• For further information and testing arrangements, please visit the GMAT or GRE website.

    Work Experience

    Although the majority of our students do have full-time work experience, early career and college senior prospective students may still apply.

    We evaluate candidates on their work in any given field after the completion of their undergraduate degree. Backgrounds and interests vary widely among our students, but they all share a vision of how the MBA will empower their future.

    • Quality of experience is more important than quantity.
    • We look at your impact in the context of the time you had and the field you’re in.
    • Diverse paths lead to business school, and we find that students learn more when we mix people from every type and level of organization. Your application should show us how you will contribute to the mix of your class.
    • We are most impressed by increasing levels of responsibility over time; those who advance faster than their peers are the people we admit first.
    • The majority of our students are career-switchers using the MBA to leverage roles in a new field. Others will springboard back into higher positions in their current sectors.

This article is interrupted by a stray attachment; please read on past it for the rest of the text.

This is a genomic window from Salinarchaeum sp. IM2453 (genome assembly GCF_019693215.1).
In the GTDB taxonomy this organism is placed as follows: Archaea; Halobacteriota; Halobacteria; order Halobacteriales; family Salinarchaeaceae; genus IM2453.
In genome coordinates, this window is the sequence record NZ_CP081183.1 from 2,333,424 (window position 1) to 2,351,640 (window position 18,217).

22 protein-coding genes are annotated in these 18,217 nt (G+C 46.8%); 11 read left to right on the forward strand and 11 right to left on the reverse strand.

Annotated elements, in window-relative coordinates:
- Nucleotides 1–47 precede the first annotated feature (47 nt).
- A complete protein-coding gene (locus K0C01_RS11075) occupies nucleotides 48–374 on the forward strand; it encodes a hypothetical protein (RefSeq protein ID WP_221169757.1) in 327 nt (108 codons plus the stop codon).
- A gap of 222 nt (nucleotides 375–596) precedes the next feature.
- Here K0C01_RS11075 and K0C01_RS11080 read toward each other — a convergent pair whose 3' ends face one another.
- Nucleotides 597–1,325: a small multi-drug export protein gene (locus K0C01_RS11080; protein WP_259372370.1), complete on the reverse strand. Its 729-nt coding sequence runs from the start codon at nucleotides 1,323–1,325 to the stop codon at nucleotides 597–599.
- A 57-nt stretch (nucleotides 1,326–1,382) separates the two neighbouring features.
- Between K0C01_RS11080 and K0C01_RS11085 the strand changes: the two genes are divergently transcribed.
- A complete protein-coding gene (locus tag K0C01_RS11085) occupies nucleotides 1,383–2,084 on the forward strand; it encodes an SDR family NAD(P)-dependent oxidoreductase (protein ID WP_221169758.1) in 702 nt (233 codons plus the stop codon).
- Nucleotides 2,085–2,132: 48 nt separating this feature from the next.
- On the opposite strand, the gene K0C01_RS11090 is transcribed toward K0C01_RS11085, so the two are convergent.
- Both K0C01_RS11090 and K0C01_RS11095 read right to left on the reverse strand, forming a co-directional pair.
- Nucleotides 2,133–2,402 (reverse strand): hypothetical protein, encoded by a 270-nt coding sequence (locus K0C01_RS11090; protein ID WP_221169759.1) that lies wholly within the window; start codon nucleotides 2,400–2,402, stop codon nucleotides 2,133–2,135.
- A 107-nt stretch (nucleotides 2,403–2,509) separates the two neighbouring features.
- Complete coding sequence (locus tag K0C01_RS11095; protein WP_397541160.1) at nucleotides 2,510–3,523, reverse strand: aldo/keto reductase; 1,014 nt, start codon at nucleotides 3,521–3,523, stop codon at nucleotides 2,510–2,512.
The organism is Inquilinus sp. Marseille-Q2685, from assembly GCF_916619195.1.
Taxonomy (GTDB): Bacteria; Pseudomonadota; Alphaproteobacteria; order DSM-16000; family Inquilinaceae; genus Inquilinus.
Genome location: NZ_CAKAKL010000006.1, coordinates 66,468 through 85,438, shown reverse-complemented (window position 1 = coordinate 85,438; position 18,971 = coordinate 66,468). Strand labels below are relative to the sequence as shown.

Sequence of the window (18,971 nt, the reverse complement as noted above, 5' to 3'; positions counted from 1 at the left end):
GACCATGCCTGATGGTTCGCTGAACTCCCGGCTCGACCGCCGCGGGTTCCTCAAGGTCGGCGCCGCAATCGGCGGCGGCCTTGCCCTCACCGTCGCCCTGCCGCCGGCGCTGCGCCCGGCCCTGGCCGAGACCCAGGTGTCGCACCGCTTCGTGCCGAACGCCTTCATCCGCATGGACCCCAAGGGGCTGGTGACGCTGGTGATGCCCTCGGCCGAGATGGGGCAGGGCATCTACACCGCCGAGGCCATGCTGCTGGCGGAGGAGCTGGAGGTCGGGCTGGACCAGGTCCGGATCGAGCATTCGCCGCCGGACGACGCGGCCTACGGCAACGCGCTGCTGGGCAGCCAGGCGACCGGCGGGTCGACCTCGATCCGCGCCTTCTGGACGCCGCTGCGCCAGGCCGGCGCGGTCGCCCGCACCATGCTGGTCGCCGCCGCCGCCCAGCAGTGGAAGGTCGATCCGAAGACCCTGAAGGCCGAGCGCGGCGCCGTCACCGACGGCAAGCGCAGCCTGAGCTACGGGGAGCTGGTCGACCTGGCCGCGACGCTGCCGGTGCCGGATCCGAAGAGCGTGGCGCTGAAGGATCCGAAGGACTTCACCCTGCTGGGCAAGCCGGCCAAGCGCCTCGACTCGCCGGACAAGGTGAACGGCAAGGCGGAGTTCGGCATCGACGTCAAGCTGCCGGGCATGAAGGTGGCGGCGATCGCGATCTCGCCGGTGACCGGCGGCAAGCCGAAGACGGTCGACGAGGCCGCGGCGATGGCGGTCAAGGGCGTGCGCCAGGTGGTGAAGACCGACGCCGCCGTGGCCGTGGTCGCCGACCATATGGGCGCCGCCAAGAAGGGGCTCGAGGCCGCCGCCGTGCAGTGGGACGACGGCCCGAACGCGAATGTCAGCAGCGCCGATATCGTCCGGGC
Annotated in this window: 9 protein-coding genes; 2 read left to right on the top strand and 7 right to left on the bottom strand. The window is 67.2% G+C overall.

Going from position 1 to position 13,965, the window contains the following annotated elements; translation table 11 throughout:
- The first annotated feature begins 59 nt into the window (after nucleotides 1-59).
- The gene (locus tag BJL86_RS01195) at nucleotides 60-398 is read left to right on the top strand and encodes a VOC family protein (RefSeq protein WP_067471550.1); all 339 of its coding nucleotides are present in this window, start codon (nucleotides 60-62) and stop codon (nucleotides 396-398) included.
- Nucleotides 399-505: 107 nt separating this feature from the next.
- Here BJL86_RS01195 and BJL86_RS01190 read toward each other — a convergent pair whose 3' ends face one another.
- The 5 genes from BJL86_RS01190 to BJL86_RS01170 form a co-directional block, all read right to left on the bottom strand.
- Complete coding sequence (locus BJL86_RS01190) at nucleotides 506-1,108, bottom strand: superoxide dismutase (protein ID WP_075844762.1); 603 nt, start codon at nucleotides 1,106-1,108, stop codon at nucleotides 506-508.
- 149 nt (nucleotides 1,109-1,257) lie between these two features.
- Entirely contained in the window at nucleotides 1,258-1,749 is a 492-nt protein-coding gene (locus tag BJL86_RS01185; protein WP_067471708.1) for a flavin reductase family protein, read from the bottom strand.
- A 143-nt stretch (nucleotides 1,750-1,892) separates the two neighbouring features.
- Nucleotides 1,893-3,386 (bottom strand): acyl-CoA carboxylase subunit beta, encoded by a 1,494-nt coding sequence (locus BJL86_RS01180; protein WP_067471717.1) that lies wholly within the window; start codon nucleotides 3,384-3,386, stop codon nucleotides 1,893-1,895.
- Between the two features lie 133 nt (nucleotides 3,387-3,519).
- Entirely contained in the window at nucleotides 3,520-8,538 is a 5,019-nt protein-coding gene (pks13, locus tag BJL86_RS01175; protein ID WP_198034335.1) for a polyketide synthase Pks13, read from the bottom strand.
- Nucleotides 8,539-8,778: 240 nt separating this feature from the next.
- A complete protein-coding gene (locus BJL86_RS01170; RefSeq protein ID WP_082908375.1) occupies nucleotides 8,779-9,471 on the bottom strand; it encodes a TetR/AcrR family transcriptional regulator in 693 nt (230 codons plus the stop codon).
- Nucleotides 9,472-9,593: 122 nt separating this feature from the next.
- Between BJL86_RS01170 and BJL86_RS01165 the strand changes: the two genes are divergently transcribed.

• We admit very few people without at least a year or two of post-baccalaureate work. Our “early career” admits contribute more in terms of academic excellence and contagious study skills.
    • Leadership in work, campus or community organizations helps to demonstrate management potential. Show us that you can commit to an organization, create a vision and motivate others to achieve goals together.
    • Jobs held prior to completing your undergraduate degree may be listed if desired, but our focus is on post-baccalaureate experience.
    • A resume must be submitted with the application and should create a compelling summary of your career, ideally on one page but not more than two pages.

    Recommendations

    New applicants are required to submit two recommendations. Reapplicants only need to submit one new recommendation. Recommendations should be written by individuals who are well acquainted with your performance in a work setting, preferably from a direct supervisor or manager.

    The recommendations provide us with third-party confirmation and insights into your achievements. You should choose recommenders who will support your candidacy with concrete examples of performance and impact on the organization.

    • Questions from the online recommendation form are shown below and are for reference only.
    • The Recommendations must be submitted online, not via hard-copy responses to these questions.